Federal officials are crediting a 50%drop in the growth in the number ofprescriptions dispensed per person lastyear as a key factor in reducing theupward spiral in overall US health carespending during 2004.
The encouraging new figures, containedin the annual report from the Centersfor Medicare and Medicaid ServicesOffice of the Actuary, confirm that overallhealth care expenditures in the UnitedStates grew by 7.7% in 2003 to $1.7 trillion—a rate of increase significantly slowerthan the 9.3% growth rate for healthcare spending in 2002.
The growth in spending for prescriptiondrugs decelerated even moresignificantly to 10.7%, down from14.9% in 2002, the federal report said.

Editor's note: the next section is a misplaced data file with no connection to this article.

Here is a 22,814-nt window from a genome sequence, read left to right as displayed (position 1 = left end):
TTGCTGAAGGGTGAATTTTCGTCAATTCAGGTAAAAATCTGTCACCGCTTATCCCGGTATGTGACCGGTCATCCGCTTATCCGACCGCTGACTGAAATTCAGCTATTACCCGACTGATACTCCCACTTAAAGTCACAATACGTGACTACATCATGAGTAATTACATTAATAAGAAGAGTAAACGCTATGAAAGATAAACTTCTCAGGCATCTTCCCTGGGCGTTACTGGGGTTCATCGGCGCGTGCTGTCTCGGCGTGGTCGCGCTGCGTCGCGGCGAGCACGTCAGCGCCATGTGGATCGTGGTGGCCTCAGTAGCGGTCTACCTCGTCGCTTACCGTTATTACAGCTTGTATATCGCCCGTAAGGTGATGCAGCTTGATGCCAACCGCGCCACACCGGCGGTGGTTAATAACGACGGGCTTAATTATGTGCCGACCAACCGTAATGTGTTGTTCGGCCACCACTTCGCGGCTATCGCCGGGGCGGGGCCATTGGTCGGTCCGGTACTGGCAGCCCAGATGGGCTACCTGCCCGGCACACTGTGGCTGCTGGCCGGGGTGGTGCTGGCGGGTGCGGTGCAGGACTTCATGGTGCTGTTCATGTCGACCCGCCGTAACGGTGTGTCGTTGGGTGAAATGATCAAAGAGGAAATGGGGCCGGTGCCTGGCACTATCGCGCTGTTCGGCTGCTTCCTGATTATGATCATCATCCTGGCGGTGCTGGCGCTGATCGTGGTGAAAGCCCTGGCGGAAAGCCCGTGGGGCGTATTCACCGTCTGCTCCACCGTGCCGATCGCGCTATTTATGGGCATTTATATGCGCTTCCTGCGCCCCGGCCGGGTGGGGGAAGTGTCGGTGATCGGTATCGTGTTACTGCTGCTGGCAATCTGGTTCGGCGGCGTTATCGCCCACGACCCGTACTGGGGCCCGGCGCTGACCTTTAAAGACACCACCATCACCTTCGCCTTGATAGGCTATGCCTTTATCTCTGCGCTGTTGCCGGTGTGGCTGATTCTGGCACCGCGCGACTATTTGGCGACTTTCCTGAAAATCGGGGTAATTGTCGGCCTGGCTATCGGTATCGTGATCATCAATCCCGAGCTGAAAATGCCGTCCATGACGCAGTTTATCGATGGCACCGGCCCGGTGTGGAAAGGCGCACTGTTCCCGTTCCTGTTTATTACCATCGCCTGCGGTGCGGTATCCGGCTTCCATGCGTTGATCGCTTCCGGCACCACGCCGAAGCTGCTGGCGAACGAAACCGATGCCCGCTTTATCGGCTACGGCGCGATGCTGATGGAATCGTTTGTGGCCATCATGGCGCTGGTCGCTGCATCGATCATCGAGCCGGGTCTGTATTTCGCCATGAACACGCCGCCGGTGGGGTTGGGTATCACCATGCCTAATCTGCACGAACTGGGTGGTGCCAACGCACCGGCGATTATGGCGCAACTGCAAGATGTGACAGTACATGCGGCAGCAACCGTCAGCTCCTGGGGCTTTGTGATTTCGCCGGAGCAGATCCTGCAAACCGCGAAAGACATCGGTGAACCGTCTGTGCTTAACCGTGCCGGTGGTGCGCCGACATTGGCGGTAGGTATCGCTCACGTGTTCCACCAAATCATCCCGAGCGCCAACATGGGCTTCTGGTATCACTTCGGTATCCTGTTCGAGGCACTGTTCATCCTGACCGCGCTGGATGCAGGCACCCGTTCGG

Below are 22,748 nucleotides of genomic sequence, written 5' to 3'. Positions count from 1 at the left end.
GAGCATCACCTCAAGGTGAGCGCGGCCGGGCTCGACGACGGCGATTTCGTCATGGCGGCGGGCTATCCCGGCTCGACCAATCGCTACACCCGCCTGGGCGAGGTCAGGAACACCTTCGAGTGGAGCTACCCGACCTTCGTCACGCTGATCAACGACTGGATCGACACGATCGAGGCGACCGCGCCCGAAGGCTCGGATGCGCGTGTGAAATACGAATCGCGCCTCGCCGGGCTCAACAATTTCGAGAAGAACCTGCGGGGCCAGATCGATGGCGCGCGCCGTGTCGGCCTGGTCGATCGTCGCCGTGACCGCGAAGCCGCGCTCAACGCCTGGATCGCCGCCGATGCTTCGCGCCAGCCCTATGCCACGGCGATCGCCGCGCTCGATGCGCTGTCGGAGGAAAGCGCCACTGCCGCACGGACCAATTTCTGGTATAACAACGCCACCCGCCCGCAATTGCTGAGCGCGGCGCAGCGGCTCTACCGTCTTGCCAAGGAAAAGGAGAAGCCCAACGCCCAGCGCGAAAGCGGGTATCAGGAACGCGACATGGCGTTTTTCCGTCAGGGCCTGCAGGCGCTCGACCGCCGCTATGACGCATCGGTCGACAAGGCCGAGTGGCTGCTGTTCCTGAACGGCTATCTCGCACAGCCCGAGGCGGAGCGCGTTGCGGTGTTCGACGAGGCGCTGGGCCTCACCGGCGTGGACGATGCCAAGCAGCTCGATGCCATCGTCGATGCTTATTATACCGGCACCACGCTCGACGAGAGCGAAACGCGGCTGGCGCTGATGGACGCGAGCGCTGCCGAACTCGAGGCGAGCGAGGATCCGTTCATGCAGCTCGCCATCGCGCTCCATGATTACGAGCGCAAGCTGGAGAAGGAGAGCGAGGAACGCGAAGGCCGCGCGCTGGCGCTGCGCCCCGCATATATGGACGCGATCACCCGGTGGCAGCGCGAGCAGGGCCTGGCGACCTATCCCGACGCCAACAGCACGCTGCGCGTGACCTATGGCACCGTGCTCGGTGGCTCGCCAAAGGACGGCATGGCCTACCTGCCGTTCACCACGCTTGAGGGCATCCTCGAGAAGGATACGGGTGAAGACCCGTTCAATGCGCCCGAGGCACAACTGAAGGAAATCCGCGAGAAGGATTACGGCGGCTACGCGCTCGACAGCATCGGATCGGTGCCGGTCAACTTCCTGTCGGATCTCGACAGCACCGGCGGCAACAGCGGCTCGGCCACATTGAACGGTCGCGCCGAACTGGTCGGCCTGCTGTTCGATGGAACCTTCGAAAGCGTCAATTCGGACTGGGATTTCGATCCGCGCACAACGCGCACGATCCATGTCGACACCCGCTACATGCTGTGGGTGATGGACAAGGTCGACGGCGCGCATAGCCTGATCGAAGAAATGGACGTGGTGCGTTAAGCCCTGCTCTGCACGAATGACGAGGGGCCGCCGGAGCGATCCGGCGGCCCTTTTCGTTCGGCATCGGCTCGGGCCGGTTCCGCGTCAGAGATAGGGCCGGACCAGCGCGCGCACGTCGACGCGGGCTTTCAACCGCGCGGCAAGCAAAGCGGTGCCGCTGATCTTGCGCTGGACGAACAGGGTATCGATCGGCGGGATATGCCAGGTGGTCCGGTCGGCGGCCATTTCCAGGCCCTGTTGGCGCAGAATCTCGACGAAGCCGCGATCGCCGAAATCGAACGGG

Among factors contributing to thisspending slowdown were the conversion of a popular allergy drug to OTCstatus, several drugs losing their patentprotection, and the expanded use oftiered copayment plans.
As a result of these factors, "growthin the number of prescriptions sold perperson slowed to 1.7%, about half the2002 growth of 3.5%,"federal healthofficials said.
"This is good news for the publicand our health care system and is theresult of changes designed to slowdown the growth in spending,"saidHealth and Human Services SecretaryTommy G. Thompson. Administrationofficials pledged to take further steps tohold down health costs during 2005.
Mr. Rankin is a freelance medical writer.